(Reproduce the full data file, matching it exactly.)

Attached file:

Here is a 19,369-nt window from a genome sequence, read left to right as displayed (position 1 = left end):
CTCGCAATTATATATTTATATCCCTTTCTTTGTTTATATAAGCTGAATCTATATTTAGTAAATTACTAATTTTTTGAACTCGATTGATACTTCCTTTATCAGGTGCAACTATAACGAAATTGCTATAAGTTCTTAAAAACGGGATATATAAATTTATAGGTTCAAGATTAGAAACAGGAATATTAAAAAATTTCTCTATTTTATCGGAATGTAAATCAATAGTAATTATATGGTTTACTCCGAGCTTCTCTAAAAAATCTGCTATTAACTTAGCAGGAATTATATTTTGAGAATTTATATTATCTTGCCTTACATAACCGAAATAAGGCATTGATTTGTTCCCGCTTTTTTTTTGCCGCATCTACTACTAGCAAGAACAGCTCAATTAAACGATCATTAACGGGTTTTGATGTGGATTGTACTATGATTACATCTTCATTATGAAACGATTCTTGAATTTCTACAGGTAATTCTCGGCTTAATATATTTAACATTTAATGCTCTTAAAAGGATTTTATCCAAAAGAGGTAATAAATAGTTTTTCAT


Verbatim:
Here is a 19,369-nt window from a genome sequence, read left to right as displayed (position 1 = left end):
CTCGCAATTATATATTTATATCCCTTTCTTTGTTTATATAAGCTGAATCTATATTTAGTAAATTACTAATTTTTTGAACTCGATTGATACTTCCTTTATCAGGTGCAACTATAACGAAATTGCTATAAGTTCTTAAAAACGGGATATATAAATTTATAGGTTCAAGATTAGAAACAGGAATATTAAAAAATTTCTCTATTTTATCGGAATGTAAATCAATAGTAATTATATGGTTTACTCCGAGCTTCTCTAAAAAATCTGCTATTAACTTAGCAGGAATTATATTTTGAGAATTTATATTATCTTGCCTTACATAACCGAAATAAGGCATTGATTTGTTCCCGCTTTTTTTTTGCCGCATCTACTACTAGCAAGAACAGCTCAATTAAACGATCATTAACGGGTTTTGATGTGGATTGTACTATGATTACATCTTCATTATGAAACGATTCTTGAATTTCTACAGGTAATTCTCGGCTTAATATATTTAACATTTAATGCTCTTAAAAGGATTTTATCCAAAAGAGGTAATAAATAGTTTTTCAT